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Indexed/Abstracted in: BIOSIS Previews, EMBASE, Scopus, Emerging Sources Citation Index
Online ISSN 1827-1812
Burnet E. N. 1, Pidcoe P. E. 2
1 Department of Kinesiology and Health Sciences, The College of William and Mary Williamburg, VA, USA;
2 Department of Physical Therapy, Virginia Commonwealth University, Richmond, VA, USA
Aim. Core stability in runners, to include control of frontal plane pelvic motion, is a current focus in the research and clinical settings for treatment, injury prevention, and running performance. Previous research has shown a direct link between increased ground reaction forces and metabolic costs while running. Unfortunately, there is a research void assessing the effect of an increased pelvic drop on running performance. The objective of this study was to investigate the effect of frontal plane pelvic drop on changes in metabolic energy demands while running.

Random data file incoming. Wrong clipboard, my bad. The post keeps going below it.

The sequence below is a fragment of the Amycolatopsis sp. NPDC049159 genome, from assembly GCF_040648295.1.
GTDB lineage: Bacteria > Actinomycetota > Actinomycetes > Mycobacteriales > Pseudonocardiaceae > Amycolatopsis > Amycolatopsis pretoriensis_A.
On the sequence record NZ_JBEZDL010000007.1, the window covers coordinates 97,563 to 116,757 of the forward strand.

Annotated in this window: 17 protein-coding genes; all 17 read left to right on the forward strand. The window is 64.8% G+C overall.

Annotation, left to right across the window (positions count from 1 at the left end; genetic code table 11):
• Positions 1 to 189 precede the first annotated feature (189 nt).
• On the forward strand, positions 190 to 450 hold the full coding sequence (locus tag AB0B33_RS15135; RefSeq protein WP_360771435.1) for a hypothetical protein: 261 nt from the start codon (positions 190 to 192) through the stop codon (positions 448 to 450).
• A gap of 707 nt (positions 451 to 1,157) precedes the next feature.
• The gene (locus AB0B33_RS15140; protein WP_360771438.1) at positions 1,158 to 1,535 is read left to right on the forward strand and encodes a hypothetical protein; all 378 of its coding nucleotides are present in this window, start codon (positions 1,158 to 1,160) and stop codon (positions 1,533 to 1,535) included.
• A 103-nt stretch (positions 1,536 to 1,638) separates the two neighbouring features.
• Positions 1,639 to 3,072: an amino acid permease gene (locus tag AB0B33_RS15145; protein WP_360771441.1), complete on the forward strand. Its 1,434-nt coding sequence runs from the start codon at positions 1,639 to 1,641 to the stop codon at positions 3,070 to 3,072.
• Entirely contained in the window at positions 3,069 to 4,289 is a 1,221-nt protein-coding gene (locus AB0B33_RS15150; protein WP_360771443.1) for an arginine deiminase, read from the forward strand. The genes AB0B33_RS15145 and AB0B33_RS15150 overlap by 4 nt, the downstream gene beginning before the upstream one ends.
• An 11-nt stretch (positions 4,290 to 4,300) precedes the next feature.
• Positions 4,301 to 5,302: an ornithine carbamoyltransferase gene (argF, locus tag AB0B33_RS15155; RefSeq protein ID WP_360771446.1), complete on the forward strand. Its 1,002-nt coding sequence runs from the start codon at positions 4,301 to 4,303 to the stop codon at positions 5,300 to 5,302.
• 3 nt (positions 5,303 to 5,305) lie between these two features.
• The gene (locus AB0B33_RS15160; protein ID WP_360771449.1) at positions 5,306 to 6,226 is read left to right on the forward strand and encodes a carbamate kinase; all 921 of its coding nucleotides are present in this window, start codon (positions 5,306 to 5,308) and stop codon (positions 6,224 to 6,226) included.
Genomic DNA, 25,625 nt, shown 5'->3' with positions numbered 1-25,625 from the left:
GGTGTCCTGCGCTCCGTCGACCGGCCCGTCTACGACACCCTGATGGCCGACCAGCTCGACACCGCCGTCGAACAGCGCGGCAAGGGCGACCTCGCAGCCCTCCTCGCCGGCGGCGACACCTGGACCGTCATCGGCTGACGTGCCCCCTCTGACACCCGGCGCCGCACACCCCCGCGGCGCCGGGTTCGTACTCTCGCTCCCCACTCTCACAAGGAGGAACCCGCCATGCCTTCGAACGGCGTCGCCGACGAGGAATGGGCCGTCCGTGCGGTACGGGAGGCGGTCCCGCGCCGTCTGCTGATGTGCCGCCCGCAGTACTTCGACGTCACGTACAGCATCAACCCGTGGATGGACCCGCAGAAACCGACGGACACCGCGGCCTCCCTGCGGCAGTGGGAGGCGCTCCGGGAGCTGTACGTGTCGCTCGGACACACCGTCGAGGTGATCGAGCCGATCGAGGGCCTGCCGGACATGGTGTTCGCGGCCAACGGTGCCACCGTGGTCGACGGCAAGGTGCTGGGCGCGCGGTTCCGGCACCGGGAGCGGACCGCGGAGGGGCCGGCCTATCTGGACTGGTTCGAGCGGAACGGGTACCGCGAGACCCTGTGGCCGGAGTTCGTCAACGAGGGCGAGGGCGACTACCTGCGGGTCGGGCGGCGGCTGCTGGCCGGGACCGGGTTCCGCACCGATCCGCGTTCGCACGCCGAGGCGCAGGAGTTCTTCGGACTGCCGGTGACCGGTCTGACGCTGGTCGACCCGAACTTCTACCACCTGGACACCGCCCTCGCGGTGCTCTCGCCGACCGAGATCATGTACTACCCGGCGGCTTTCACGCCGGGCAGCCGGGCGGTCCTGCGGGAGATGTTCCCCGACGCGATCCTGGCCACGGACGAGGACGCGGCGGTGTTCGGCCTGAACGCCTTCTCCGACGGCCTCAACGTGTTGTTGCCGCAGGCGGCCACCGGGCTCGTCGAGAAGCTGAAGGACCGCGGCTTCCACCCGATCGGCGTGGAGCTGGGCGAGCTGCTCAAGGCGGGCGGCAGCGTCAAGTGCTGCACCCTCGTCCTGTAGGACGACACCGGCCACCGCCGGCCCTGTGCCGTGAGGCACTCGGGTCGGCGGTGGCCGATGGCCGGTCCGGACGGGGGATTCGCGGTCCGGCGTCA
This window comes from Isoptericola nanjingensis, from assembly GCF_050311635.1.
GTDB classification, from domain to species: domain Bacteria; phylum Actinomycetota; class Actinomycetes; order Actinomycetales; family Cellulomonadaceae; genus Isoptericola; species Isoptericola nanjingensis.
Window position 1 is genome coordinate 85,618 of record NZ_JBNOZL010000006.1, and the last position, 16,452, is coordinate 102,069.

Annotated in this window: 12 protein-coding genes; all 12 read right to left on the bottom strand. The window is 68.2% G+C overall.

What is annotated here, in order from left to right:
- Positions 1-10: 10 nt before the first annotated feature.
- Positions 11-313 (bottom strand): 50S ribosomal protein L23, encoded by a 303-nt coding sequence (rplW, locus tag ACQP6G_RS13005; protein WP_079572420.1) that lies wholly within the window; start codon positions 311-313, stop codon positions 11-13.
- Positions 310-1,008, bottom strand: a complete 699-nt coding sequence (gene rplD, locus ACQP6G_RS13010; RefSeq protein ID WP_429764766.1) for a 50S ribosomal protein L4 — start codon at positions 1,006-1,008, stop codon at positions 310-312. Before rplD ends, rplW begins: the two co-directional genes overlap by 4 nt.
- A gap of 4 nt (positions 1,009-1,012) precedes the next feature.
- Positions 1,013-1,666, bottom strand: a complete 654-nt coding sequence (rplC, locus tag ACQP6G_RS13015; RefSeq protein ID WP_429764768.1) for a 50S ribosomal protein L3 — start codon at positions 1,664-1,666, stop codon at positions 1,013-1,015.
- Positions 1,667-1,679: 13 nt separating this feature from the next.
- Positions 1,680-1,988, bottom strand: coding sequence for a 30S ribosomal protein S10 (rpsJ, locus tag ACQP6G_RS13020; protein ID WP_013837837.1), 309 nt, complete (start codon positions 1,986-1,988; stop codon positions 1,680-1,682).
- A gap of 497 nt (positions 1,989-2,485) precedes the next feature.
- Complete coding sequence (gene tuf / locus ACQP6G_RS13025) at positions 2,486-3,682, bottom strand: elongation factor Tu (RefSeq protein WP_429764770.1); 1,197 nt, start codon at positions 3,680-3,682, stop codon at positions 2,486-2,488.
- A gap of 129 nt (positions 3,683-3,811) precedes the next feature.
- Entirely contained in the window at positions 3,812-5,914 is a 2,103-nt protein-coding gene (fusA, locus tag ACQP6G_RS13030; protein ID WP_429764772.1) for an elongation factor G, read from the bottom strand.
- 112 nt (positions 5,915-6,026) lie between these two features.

Methods. Ten healthy, recreational runners (5 males, 5 females) who ran an average of ≥ 8.05 km per week were obtained from a sample of convenience. Subjects ran on a treadmill for 30 minutes at a self-selected, maintenance speed (mean 10.91±0.98 km/h) while bilateral three-dimensional pelvic kinematic data were collected for 10 seconds at each 2 minute increment. Oxygen consumption (VO2) data were collected, averaged between minutes 0 to 5 and 25 to 30 of the run, and converted to running economy (RE).
Results. A relatively low association (R=0.327, P=0.356) suggested there was a poor association between changes in RE and changes in frontal plane pelvic drop during the 30 minute run.
Conclusion. These results suggest that increased frontal plane pelvic drop did not result in increased energy demands in these subjects. Research in additional kinematic and kinetic variables is warranted to investigate whether an interaction of these variables better correlates to RE.